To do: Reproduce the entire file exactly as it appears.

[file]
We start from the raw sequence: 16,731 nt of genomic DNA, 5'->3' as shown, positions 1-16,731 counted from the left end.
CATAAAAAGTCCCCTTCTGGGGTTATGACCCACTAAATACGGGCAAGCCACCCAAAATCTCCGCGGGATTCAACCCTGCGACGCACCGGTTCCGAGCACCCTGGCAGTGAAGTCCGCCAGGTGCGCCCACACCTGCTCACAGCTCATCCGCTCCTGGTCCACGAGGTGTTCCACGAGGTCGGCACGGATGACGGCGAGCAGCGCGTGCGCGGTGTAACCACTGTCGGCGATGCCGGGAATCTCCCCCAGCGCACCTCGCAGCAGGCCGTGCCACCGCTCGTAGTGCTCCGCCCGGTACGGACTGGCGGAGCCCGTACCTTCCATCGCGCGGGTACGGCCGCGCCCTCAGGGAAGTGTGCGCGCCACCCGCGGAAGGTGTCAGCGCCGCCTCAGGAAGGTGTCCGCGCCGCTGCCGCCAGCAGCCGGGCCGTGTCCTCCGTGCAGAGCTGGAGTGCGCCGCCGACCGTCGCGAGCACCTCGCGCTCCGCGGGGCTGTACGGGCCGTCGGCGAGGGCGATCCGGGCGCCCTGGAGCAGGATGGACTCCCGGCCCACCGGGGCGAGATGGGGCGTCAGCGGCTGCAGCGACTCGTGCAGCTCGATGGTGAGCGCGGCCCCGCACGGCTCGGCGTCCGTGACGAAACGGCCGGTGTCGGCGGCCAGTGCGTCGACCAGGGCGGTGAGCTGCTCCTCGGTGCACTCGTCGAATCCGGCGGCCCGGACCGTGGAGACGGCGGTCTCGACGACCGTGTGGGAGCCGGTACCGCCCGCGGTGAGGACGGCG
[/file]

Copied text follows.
We start from the raw sequence: 16,731 nt of genomic DNA, 5'->3' as shown, positions 1-16,731 counted from the left end.
CATAAAAAGTCCCCTTCTGGGGTTATGACCCACTAAATACGGGCAAGCCACCCAAAATCTCCGCGGGATTCAACCCTGCGACGCACCGGTTCCGAGCACCCTGGCAGTGAAGTCCGCCAGGTGCGCCCACACCTGCTCACAGCTCATCCGCTCCTGGTCCACGAGGTGTTCCACGAGGTCGGCACGGATGACGGCGAGCAGCGCGTGCGCGGTGTAACCACTGTCGGCGATGCCGGGAATCTCCCCCAGCGCACCTCGCAGCAGGCCGTGCCACCGCTCGTAGTGCTCCGCCCGGTACGGACTGGCGGAGCCCGTACCTTCCATCGCGCGGGTACGGCCGCGCCCTCAGGGAAGTGTGCGCGCCACCCGCGGAAGGTGTCAGCGCCGCCTCAGGAAGGTGTCCGCGCCGCTGCCGCCAGCAGCCGGGCCGTGTCCTCCGTGCAGAGCTGGAGTGCGCCGCCGACCGTCGCGAGCACCTCGCGCTCCGCGGGGCTGTACGGGCCGTCGGCGAGGGCGATCCGGGCGCCCTGGAGCAGGATGGACTCCCGGCCCACCGGGGCGAGATGGGGCGTCAGCGGCTGCAGCGACTCGTGCAGCTCGATGGTGAGCGCGGCCCCGCACGGCTCGGCGTCCGTGACGAAACGGCCGGTGTCGGCGGCCAGTGCGTCGACCAGGGCGGTGAGCTGCTCCTCGGTGCACTCGTCGAATCCGGCGGCCCGGACCGTGGAGACGGCGGTCTCGACGACCGTGTGGGAGCCGGTACCGCCCGCGGTGAGGACGGCG